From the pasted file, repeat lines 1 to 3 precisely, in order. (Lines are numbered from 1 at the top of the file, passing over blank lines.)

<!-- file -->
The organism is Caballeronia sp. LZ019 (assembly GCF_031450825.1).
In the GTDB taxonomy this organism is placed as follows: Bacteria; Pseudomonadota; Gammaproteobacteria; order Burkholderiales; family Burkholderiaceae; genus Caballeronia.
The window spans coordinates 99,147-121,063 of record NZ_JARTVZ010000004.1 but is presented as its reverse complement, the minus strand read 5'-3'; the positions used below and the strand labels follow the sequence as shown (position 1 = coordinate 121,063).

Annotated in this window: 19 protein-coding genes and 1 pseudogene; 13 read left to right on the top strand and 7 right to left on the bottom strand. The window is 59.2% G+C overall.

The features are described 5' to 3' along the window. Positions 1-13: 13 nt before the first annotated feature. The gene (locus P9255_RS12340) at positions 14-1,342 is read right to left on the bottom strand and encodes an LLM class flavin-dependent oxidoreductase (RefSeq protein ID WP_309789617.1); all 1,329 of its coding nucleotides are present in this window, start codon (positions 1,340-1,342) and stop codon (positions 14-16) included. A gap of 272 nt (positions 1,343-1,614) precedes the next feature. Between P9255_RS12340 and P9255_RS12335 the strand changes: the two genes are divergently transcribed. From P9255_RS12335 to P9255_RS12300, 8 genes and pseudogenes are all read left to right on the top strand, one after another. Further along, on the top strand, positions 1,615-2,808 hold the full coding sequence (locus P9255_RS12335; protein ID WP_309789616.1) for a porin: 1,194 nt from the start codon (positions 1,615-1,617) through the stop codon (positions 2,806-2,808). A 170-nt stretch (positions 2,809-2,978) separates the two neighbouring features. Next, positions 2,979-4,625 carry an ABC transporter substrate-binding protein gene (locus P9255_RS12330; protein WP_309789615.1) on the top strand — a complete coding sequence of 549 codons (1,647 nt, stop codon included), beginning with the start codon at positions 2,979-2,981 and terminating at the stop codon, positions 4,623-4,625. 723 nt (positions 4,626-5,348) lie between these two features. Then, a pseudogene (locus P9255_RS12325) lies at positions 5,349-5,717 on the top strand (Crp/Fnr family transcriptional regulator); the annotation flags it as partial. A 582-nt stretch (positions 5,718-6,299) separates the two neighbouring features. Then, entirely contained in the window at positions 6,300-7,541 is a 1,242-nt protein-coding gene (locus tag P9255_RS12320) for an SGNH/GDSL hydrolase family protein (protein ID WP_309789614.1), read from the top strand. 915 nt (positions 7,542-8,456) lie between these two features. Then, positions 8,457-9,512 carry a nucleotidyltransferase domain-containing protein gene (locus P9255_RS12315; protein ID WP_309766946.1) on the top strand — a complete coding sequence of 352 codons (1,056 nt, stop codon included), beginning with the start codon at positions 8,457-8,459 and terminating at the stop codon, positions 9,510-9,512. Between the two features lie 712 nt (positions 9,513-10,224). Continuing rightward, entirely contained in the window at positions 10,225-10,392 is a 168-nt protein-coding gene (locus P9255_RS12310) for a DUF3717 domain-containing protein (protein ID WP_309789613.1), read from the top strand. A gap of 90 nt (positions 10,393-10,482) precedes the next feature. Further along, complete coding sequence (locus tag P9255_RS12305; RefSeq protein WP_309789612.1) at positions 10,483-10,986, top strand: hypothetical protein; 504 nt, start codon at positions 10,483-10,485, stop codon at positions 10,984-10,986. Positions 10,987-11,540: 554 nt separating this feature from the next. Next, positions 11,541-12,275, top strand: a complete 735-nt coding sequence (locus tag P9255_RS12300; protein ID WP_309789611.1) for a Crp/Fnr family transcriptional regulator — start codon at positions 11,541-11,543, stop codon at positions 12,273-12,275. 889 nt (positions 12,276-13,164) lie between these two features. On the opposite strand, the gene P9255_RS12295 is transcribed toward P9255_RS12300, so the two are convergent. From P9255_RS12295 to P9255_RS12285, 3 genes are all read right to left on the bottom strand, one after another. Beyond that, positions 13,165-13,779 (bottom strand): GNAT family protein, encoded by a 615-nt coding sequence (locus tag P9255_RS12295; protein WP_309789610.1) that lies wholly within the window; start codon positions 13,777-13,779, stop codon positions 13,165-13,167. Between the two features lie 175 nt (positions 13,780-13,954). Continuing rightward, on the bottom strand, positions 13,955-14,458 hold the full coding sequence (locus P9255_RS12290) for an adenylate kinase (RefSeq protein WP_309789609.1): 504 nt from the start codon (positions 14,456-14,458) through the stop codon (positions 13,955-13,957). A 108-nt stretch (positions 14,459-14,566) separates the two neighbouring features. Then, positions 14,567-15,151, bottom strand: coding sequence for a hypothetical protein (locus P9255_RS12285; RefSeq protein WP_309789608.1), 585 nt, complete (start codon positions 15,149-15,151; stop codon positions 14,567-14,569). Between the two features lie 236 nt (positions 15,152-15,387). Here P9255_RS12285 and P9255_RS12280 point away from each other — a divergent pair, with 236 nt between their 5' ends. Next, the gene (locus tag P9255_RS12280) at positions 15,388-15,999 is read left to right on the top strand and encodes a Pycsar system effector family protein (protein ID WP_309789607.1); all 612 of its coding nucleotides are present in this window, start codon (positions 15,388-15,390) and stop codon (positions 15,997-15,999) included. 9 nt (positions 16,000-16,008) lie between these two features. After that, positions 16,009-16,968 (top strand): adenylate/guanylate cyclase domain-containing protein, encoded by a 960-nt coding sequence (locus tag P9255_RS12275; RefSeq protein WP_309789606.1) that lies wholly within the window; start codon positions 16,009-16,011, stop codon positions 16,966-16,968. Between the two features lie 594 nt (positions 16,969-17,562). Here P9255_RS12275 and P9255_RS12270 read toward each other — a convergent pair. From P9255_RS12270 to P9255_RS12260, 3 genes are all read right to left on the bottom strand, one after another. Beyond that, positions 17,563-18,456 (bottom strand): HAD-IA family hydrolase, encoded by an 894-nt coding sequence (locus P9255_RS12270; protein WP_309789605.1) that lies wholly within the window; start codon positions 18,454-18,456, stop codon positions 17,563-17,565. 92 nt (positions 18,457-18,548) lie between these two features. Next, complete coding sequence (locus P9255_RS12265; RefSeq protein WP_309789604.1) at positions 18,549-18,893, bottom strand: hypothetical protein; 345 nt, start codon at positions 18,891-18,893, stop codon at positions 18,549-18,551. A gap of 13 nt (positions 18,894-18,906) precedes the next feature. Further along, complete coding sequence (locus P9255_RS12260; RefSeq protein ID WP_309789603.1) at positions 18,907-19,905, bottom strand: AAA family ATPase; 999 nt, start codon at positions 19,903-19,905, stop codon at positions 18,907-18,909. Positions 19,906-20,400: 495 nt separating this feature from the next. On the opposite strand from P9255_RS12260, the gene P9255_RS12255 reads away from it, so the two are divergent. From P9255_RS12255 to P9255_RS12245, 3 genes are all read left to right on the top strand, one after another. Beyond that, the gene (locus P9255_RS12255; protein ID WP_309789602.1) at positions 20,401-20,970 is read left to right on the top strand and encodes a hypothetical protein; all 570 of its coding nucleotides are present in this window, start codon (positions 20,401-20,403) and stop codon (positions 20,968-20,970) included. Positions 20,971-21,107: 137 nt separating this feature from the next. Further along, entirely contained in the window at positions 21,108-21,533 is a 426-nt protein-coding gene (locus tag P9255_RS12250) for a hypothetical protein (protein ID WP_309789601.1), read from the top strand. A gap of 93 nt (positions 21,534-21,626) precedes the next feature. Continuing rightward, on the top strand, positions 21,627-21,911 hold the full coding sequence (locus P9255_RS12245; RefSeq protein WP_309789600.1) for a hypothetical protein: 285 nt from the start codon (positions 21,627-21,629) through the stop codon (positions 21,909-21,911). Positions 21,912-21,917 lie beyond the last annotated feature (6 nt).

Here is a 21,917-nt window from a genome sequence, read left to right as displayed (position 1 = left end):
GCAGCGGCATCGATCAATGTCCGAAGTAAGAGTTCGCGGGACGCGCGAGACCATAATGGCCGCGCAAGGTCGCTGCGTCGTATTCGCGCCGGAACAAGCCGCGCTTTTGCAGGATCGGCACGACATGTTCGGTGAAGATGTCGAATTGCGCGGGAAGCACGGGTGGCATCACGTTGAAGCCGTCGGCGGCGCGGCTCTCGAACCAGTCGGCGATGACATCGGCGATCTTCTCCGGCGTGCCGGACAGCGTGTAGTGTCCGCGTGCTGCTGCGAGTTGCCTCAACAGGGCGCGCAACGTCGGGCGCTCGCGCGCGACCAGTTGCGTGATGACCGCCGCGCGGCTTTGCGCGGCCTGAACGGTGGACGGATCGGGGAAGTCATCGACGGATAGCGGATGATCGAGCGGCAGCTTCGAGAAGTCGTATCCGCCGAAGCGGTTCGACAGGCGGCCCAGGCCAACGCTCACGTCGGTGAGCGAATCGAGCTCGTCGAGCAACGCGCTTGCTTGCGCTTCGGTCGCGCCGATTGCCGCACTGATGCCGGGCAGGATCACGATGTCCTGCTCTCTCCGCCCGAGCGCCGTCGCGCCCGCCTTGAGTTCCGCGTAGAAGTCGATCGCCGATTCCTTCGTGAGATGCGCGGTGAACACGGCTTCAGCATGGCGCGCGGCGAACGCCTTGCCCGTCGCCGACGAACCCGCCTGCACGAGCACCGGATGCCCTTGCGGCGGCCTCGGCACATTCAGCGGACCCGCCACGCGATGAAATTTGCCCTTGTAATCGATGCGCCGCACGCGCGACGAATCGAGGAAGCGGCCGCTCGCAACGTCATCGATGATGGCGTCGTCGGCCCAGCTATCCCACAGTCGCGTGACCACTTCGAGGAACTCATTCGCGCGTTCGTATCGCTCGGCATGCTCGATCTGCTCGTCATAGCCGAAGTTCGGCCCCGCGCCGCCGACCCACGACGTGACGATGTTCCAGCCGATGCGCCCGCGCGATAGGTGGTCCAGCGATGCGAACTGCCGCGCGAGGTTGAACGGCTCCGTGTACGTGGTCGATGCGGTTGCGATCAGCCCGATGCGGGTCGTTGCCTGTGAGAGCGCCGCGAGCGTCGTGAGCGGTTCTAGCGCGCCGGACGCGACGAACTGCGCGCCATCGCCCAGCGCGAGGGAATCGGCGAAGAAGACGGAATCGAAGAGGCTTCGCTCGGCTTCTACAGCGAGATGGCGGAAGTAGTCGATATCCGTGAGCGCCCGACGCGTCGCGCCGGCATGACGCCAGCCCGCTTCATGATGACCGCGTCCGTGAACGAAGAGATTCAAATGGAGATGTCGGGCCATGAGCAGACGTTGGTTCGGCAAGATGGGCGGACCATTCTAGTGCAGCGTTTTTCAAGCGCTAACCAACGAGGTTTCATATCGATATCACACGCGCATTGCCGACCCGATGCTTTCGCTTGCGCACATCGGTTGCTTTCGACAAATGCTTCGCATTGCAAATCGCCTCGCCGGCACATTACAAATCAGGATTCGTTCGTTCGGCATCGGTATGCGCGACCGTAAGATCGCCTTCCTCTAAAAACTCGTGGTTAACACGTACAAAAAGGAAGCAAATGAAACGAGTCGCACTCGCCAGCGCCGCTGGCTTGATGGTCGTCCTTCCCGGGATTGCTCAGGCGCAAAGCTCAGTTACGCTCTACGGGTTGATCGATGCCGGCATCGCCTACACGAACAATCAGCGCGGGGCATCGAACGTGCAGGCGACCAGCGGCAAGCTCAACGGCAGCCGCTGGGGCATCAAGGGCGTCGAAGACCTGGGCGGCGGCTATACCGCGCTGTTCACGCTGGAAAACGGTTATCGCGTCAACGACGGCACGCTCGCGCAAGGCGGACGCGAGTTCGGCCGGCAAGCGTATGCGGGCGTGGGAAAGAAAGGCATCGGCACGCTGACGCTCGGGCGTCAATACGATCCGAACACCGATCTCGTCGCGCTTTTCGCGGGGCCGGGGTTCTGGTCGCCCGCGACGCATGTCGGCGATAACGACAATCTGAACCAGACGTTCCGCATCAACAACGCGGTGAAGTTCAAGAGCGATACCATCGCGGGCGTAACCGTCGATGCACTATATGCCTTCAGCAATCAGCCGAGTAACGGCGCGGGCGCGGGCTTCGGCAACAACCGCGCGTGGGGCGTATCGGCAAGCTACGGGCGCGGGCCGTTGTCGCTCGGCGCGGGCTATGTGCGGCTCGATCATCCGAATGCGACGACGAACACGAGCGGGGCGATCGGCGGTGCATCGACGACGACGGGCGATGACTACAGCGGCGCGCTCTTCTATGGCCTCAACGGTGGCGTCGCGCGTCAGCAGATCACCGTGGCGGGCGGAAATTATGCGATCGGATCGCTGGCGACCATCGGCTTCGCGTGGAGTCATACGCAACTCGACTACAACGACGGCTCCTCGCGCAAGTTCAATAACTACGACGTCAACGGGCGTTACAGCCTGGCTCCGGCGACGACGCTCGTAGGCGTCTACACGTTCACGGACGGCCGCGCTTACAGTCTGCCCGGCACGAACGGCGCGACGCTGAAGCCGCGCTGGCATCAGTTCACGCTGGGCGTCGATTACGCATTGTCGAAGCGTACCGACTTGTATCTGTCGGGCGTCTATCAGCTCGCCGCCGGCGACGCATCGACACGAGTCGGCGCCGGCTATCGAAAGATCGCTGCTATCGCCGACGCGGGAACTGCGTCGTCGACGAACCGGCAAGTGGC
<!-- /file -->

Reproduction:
The organism is Caballeronia sp. LZ019 (assembly GCF_031450825.1).
In the GTDB taxonomy this organism is placed as follows: Bacteria; Pseudomonadota; Gammaproteobacteria; order Burkholderiales; family Burkholderiaceae; genus Caballeronia.
The window spans coordinates 99,147-121,063 of record NZ_JARTVZ010000004.1 but is presented as its reverse complement, the minus strand read 5'-3'; the positions used below and the strand labels follow the sequence as shown (position 1 = coordinate 121,063).